• My dental implant screw came out
  • My dental abutment fell out
  • My dental implants is loose
  • My dental crown came off

A screw, crown, or abutment might be able to be cleaned, checked, and put back in place securely. This prevents you from having to wait for a replacement. However, you might need to have a new dental implant done under certain conditions. If your dental implant ended up failing or if it did not properly fuse to your jawbone, you might need to have a new one done. This means you will have to go through the dental implant process all over again in order to replace your missing tooth. While this might seem inconvenient, it allows you to restore your smile and experience the other benefits of a successful dental implant.

All on 4 Dental Implants

All on 4 Dental ImplantsDepending on how many implants you have, you might be able to get All on 4 Dental Implants instead of having each implant repaired or replaced. All on 4 implants or full mouth dental implants provide a more convenient way to replace many missing teeth compared to single tooth dental implants. While there are certain risks associated with All on 4 implants, your dental implant specialist can reduce the chance of them happening. These risks are similar to the risks you would face with any type of invasive dental work, such as bleeding or infections.

Single Tooth Dental Implants

Single Tooth Dental Implants

Single tooth dental implants provide a way to replace one missing tooth at a time. If your single implant has fallen out or become loose, a dental implant specialist can repair it or replace it as needed. Having a dental implant specialist handle this process helps ensure that it is done correctly. This helps reduce your risk of having your single dental implant become loose again or fall out.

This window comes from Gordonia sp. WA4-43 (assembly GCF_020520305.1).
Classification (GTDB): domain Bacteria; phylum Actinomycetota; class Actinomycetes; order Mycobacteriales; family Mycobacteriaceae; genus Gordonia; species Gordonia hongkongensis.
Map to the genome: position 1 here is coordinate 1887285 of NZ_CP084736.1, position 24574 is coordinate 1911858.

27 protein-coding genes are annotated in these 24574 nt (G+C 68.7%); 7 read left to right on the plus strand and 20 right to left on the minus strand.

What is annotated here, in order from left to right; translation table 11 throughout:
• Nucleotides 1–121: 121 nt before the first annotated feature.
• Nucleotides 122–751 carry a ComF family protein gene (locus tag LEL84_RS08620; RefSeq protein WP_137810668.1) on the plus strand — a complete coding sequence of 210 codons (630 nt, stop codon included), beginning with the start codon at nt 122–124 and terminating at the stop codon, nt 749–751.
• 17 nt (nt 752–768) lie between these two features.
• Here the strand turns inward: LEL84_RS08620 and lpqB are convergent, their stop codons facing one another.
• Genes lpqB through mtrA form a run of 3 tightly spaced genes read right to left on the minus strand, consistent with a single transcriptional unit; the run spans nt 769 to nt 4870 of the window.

How to Prevent Tooth Implants Coming Loose?

What can you do to stop your dental implants from becoming loose? In some cases, there isn’t a way to do this. For example, you might not be able to prevent bone loss from occurring or an implant from failing. However, you can take some steps to reduce your risk of dealing with loose dental implants, such as:

  • Having gum disease treated promptly
  • Brushing and flossing regularly to keep your dental implants in good condition
  • Following your dental implant specialists’ instructions on caring for your dental implants

Keep in mind that you might have your dental implants become loose after you have had them for many years. This can occur if you have problems with your gum tissue or an underlying medical condition, such as diabetes. You can also end up with loose implants several years after getting them if you tend to grind your teeth or if you do not brush and floss properly and on a regular basis.

What happens if you already have a loose implant? Despite taking steps to prevent your implants from coming loose, you might experience this problem. If so, you should see your dentist as soon as you’re able to. If you have a dental implant that has fallen out, you should do the following:

  • Place the crown, screw, or other part that came out in a clean and safe container
  • Make an appointment with your dentist or ask if you can come in for emergency care
  • Rinse your mouth using a mouthwash that doesn’t contain any alcohol
  • Do not chew any food on that side of your mouth